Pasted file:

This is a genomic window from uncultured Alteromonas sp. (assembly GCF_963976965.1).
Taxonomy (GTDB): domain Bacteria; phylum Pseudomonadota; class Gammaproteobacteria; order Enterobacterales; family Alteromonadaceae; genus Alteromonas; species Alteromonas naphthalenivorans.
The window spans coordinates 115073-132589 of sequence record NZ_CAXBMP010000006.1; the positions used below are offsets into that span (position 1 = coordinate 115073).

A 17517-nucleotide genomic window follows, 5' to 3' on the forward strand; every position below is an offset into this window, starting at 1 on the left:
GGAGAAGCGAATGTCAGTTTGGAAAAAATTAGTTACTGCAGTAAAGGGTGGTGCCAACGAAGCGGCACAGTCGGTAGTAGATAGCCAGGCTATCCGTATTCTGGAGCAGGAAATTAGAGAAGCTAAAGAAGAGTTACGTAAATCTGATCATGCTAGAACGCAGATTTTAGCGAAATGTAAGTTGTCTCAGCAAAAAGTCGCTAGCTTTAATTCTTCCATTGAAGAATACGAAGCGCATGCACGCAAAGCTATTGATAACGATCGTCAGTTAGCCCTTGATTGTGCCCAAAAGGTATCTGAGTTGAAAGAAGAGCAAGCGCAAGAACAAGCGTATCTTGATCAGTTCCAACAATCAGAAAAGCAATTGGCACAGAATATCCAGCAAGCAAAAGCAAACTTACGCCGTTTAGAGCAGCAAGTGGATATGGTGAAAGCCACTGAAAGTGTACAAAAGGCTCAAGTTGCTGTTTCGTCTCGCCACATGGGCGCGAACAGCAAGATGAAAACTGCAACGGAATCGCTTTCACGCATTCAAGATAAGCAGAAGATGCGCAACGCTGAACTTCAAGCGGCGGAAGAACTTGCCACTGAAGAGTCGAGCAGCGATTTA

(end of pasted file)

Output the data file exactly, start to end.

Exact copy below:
This is a genomic window from uncultured Alteromonas sp. (assembly GCF_963976965.1).
Taxonomy (GTDB): domain Bacteria; phylum Pseudomonadota; class Gammaproteobacteria; order Enterobacterales; family Alteromonadaceae; genus Alteromonas; species Alteromonas naphthalenivorans.
The window spans coordinates 115073-132589 of sequence record NZ_CAXBMP010000006.1; the positions used below are offsets into that span (position 1 = coordinate 115073).

A 17517-nucleotide genomic window follows, 5' to 3' on the forward strand; every position below is an offset into this window, starting at 1 on the left:
GGAGAAGCGAATGTCAGTTTGGAAAAAATTAGTTACTGCAGTAAAGGGTGGTGCCAACGAAGCGGCACAGTCGGTAGTAGATAGCCAGGCTATCCGTATTCTGGAGCAGGAAATTAGAGAAGCTAAAGAAGAGTTACGTAAATCTGATCATGCTAGAACGCAGATTTTAGCGAAATGTAAGTTGTCTCAGCAAAAAGTCGCTAGCTTTAATTCTTCCATTGAAGAATACGAAGCGCATGCACGCAAAGCTATTGATAACGATCGTCAGTTAGCCCTTGATTGTGCCCAAAAGGTATCTGAGTTGAAAGAAGAGCAAGCGCAAGAACAAGCGTATCTTGATCAGTTCCAACAATCAGAAAAGCAATTGGCACAGAATATCCAGCAAGCAAAAGCAAACTTACGCCGTTTAGAGCAGCAAGTGGATATGGTGAAAGCCACTGAAAGTGTACAAAAGGCTCAAGTTGCTGTTTCGTCTCGCCACATGGGCGCGAACAGCAAGATGAAAACTGCAACGGAATCGCTTTCACGCATTCAAGATAAGCAGAAGATGCGCAACGCTGAACTTCAAGCGGCGGAAGAACTTGCCACTGAAGAGTCGAGCAGCGATTTA